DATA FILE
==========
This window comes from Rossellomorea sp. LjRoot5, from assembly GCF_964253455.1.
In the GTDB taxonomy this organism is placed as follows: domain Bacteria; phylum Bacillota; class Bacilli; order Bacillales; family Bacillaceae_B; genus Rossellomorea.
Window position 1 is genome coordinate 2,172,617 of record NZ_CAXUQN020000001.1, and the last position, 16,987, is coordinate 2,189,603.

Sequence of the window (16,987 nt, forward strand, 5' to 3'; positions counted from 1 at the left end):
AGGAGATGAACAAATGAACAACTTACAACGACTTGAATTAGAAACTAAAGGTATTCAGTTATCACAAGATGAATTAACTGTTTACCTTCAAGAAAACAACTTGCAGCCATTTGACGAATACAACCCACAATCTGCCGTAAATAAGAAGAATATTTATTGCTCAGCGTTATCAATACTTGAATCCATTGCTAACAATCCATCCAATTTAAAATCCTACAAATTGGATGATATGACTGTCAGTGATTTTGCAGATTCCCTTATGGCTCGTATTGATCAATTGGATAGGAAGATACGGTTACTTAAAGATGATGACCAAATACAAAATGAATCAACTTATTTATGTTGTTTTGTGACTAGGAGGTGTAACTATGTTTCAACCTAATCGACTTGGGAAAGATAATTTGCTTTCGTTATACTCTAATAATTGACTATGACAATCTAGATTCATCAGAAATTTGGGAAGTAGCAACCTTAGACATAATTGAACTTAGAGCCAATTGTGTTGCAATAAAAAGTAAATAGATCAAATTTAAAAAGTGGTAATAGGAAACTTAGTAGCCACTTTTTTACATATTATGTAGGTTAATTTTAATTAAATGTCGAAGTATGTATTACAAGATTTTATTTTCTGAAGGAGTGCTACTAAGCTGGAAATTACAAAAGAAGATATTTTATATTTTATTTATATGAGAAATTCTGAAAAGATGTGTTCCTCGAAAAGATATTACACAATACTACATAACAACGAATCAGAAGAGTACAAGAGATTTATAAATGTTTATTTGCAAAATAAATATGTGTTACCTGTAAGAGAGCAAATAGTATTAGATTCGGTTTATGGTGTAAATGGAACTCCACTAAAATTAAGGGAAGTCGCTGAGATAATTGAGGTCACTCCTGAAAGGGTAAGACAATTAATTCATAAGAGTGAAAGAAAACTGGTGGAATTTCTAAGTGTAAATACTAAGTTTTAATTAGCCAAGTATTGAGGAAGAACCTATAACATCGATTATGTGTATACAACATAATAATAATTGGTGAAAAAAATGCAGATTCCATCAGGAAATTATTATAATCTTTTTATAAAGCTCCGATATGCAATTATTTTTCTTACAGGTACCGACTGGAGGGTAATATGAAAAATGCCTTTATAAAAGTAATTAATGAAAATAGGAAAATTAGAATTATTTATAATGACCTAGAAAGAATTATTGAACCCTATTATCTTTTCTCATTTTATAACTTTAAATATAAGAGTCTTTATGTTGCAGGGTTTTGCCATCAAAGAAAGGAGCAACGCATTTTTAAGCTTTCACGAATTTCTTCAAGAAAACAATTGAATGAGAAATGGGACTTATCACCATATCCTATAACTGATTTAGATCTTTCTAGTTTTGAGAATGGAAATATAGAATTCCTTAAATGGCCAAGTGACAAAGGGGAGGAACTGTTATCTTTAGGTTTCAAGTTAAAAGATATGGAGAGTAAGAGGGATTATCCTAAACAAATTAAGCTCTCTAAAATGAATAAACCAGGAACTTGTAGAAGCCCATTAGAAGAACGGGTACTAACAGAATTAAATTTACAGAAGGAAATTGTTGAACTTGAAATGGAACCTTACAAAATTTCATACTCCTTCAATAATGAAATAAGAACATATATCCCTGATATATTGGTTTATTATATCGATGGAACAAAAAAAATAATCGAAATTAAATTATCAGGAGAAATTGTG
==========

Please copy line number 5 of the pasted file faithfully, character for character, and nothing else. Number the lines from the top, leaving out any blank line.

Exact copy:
AGGAGATGAACAAATGAACAACTTACAACGACTTGAATTAGAAACTAAAGGTATTCAGTTATCACAAGATGAATTAACTGTTTACCTTCAAGAAAACAACTTGCAGCCATTTGACGAATACAACCCACAATCTGCCGTAAATAAGAAGAATATTTATTGCTCAGCGTTATCAATACTTGAATCCATTGCTAACAATCCATCCAATTTAAAATCCTACAAATTGGATGATATGACTGTCAGTGATTTTGCAGATTCCCTTATGGCTCGTATTGATCAATTGGATAGGAAGATACGGTTACTTAAAGATGATGACCAAATACAAAATGAATCAACTTATTTATGTTGTTTTGTGACTAGGAGGTGTAACTATGTTTCAACCTAATCGACTTGGGAAAGATAATTTGCTTTCGTTATACTCTAATAATTGACTATGACAATCTAGATTCATCAGAAATTTGGGAAGTAGCAACCTTAGACATAATTGAACTTAGAGCCAATTGTGTTGCAATAAAAAGTAAATAGATCAAATTTAAAAAGTGGTAATAGGAAACTTAGTAGCCACTTTTTTACATATTATGTAGGTTAATTTTAATTAAATGTCGAAGTATGTATTACAAGATTTTATTTTCTGAAGGAGTGCTACTAAGCTGGAAATTACAAAAGAAGATATTTTATATTTTATTTATATGAGAAATTCTGAAAAGATGTGTTCCTCGAAAAGATATTACACAATACTACATAACAACGAATCAGAAGAGTACAAGAGATTTATAAATGTTTATTTGCAAAATAAATATGTGTTACCTGTAAGAGAGCAAATAGTATTAGATTCGGTTTATGGTGTAAATGGAACTCCACTAAAATTAAGGGAAGTCGCTGAGATAATTGAGGTCACTCCTGAAAGGGTAAGACAATTAATTCATAAGAGTGAAAGAAAACTGGTGGAATTTCTAAGTGTAAATACTAAGTTTTAATTAGCCAAGTATTGAGGAAGAACCTATAACATCGATTATGTGTATACAACATAATAATAATTGGTGAAAAAAATGCAGATTCCATCAGGAAATTATTATAATCTTTTTATAAAGCTCCGATATGCAATTATTTTTCTTACAGGTACCGACTGGAGGGTAATATGAAAAATGCCTTTATAAAAGTAATTAATGAAAATAGGAAAATTAGAATTATTTATAATGACCTAGAAAGAATTATTGAACCCTATTATCTTTTCTCATTTTATAACTTTAAATATAAGAGTCTTTATGTTGCAGGGTTTTGCCATCAAAGAAAGGAGCAACGCATTTTTAAGCTTTCACGAATTTCTTCAAGAAAACAATTGAATGAGAAATGGGACTTATCACCATATCCTATAACTGATTTAGATCTTTCTAGTTTTGAGAATGGAAATATAGAATTCCTTAAATGGCCAAGTGACAAAGGGGAGGAACTGTTATCTTTAGGTTTCAAGTTAAAAGATATGGAGAGTAAGAGGGATTATCCTAAACAAATTAAGCTCTCTAAAATGAATAAACCAGGAACTTGTAGAAGCCCATTAGAAGAACGGGTACTAACAGAATTAAATTTACAGAAGGAAATTGTTGAACTTGAAATGGAACCTTACAAAATTTCATACTCCTTCAATAATGAAATAAGAACATATATCCCTGATATATTGGTTTATTATATCGATGGAACAAAAAAAATAATCGAAATTAAATTATCAGGAGAAATTGTG